AI systems could potentially make discrimination visible, but they are mostly used for reasons of efficiency and in some cases specifically for selection and discrimination (in a current example from Germany, they are used by people who want to change their energy supplier). In addition, there is a justified need to experiment and drive development forward – how can we build trust and not gamble it away?
Finn: By pointing out potential, sharing success stories and assessing the ratio of unobjectionable to problematic applications. Industrial applications, for example, do not use data from private individuals and they help to make work better and safer. For every application we discussed, there are four that have tacitly changed things for the better – from curing diseases to mitigating environmental disasters.
“In the use of today’s algorithmic applications, we still face many questions, both technically and socially”
Lajla: When using today’s algorithmic applications, we still face many technical and social questions, e.g. about human-technology interaction. Therefore, we have to take a close look at particularly sensitive areas (personnel selection, health and public services). Certification in these areas could create more security for users and those affected.
Where do you see a particularly urgent need for action in European legislation? Do you find the approach of exclusively risk-related regulation sensible? How could the EU as a legislator perhaps even send a positive signal now?
Finn: With its exclusive focus on the most conscientious regulation possible, the EU will find that it is difficult to retrospectively impose their own standards on foreign companies that drive innovation – as was the case with the tech giants of the 2000s. The local AI ecosystem must be backed much more rigorously: by public partnerships and funds, investments in education and professorships, the opening of test fields and the clarification of ambiguous regulation. The so-called ecosystem of excellence is notoriously under-emphasised.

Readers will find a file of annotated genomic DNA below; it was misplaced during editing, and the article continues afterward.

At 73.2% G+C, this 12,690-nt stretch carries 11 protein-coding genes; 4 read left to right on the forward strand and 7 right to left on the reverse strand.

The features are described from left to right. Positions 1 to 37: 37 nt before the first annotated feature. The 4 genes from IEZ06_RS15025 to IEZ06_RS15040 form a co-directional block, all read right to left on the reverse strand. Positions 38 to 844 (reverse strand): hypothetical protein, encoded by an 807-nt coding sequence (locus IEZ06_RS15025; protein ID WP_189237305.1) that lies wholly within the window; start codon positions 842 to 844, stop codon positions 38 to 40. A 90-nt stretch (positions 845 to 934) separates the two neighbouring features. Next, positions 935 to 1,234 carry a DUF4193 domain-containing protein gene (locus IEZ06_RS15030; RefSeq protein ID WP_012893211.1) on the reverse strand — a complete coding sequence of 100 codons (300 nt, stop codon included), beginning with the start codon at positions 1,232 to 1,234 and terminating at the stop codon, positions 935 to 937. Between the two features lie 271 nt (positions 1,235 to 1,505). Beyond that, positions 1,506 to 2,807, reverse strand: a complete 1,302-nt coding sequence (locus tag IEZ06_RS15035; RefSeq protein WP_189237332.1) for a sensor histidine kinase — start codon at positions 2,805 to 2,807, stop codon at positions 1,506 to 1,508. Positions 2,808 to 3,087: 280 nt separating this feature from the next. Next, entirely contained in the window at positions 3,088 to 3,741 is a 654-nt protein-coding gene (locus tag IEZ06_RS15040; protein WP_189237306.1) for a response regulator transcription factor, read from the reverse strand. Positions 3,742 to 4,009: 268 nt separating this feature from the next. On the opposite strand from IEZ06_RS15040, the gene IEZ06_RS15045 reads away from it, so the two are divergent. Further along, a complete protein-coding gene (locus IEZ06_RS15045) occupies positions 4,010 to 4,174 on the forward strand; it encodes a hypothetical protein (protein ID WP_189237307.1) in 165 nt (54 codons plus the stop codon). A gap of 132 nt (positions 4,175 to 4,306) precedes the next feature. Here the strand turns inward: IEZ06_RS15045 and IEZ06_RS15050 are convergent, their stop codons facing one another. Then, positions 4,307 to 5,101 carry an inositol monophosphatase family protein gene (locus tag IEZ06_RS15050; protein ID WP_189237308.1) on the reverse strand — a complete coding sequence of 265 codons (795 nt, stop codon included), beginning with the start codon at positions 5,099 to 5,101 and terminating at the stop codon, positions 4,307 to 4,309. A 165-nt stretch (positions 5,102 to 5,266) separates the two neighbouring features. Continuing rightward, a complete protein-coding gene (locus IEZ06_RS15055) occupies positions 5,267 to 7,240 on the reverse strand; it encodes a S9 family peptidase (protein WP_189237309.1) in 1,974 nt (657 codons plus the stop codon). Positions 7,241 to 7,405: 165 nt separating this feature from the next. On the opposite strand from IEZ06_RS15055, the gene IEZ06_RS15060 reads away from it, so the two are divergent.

Lajla: With the GDPR, Europe has shown that it can play a pioneering role in tech regulation issues. Future AI regulation at European level can add another chapter to this success story if it creates binding standards for applications. This can also offer small and medium-sized companies or start-ups a secure framework for innovations. Risk-related regulation combines innovation promotion and necessary standards. Nevertheless, trustworthy AI not only requires laws but also supervisory institutions and contact points for citizens.
Good solutions require both the provision of and access to (personal) data to a greater extent than before. As a society, we need to be more understanding and willing to disclose this data in the future. Do you agree with this statement?
Finn: With a self-critical glance at our social media use, I fail to see a lack of willingness to share data. And while there certainly is a trend towards mass data collection, not all of it is profitable. It will increasingly be a matter of awareness: where is my data? What data do I never want to reveal? With regard to questions of transparency and liability, I envision a strong role for the regulator. And governments have started to pick this up.
Lajla: Agreed, Finn! Already today there are zettabytes of data lying around unused on servers. But who owns them? Large foreign tech companies. I would like citizens and civil society to harness the potential of the data for themselves. This primarily requires intelligent data-sharing models and more examples of how data can be used for joint projects, for example, through projects like the Gieß den Kiez tree-watering project by CityLAB Berlin.
This interview was first published in our annual research magazine, encore.
This post represents the view of the author and does not necessarily represent the view of the institute itself. For more information about the topics of these articles and associated research projects, please contact firstname.lastname@example.org.